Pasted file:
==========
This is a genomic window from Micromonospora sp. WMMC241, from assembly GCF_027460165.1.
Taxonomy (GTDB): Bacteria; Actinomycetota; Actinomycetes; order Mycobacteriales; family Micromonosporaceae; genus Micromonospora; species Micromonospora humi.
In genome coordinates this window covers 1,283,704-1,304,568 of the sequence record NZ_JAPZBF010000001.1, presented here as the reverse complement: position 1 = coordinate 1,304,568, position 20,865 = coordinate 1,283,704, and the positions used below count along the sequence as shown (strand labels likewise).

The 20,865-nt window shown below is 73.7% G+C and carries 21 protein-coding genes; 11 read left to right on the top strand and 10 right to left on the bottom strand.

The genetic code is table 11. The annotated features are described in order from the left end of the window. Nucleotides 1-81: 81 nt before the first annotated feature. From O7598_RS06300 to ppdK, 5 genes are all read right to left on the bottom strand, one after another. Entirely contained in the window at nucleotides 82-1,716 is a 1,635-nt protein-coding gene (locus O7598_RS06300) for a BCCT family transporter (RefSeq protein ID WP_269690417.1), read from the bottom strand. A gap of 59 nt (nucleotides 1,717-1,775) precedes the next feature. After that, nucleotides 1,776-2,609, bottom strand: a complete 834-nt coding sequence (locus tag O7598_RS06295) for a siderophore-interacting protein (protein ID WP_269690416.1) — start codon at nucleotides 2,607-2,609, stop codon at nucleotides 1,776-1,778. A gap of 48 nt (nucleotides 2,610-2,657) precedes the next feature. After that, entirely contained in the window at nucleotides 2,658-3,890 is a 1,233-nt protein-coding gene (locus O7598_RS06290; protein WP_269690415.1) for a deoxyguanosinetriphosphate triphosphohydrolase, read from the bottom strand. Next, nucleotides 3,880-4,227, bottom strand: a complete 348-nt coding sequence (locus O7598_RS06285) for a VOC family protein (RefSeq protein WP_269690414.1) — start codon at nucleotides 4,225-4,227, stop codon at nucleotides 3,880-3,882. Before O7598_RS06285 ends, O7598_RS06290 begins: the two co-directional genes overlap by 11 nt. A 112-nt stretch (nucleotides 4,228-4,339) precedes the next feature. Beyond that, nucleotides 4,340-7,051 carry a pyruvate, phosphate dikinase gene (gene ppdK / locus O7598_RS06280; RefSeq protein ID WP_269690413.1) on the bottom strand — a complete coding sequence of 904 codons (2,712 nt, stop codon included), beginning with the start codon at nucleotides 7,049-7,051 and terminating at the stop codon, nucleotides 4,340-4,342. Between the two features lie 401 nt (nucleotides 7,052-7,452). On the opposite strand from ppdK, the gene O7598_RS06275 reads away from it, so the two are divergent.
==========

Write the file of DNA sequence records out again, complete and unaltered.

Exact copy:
This is a genomic window from Micromonospora sp. WMMC241, from assembly GCF_027460165.1.
Taxonomy (GTDB): Bacteria; Actinomycetota; Actinomycetes; order Mycobacteriales; family Micromonosporaceae; genus Micromonospora; species Micromonospora humi.
In genome coordinates this window covers 1,283,704-1,304,568 of the sequence record NZ_JAPZBF010000001.1, presented here as the reverse complement: position 1 = coordinate 1,304,568, position 20,865 = coordinate 1,283,704, and the positions used below count along the sequence as shown (strand labels likewise).

The 20,865-nt window shown below is 73.7% G+C and carries 21 protein-coding genes; 11 read left to right on the top strand and 10 right to left on the bottom strand.

The genetic code is table 11. The annotated features are described in order from the left end of the window. Nucleotides 1-81: 81 nt before the first annotated feature. From O7598_RS06300 to ppdK, 5 genes are all read right to left on the bottom strand, one after another. Entirely contained in the window at nucleotides 82-1,716 is a 1,635-nt protein-coding gene (locus O7598_RS06300) for a BCCT family transporter (RefSeq protein ID WP_269690417.1), read from the bottom strand. A gap of 59 nt (nucleotides 1,717-1,775) precedes the next feature. After that, nucleotides 1,776-2,609, bottom strand: a complete 834-nt coding sequence (locus tag O7598_RS06295) for a siderophore-interacting protein (protein ID WP_269690416.1) — start codon at nucleotides 2,607-2,609, stop codon at nucleotides 1,776-1,778. A gap of 48 nt (nucleotides 2,610-2,657) precedes the next feature. After that, entirely contained in the window at nucleotides 2,658-3,890 is a 1,233-nt protein-coding gene (locus O7598_RS06290; protein WP_269690415.1) for a deoxyguanosinetriphosphate triphosphohydrolase, read from the bottom strand. Next, nucleotides 3,880-4,227, bottom strand: a complete 348-nt coding sequence (locus O7598_RS06285) for a VOC family protein (RefSeq protein WP_269690414.1) — start codon at nucleotides 4,225-4,227, stop codon at nucleotides 3,880-3,882. Before O7598_RS06285 ends, O7598_RS06290 begins: the two co-directional genes overlap by 11 nt. A 112-nt stretch (nucleotides 4,228-4,339) precedes the next feature. Beyond that, nucleotides 4,340-7,051 carry a pyruvate, phosphate dikinase gene (gene ppdK / locus O7598_RS06280; RefSeq protein ID WP_269690413.1) on the bottom strand — a complete coding sequence of 904 codons (2,712 nt, stop codon included), beginning with the start codon at nucleotides 7,049-7,051 and terminating at the stop codon, nucleotides 4,340-4,342. Between the two features lie 401 nt (nucleotides 7,052-7,452). On the opposite strand from ppdK, the gene O7598_RS06275 reads away from it, so the two are divergent.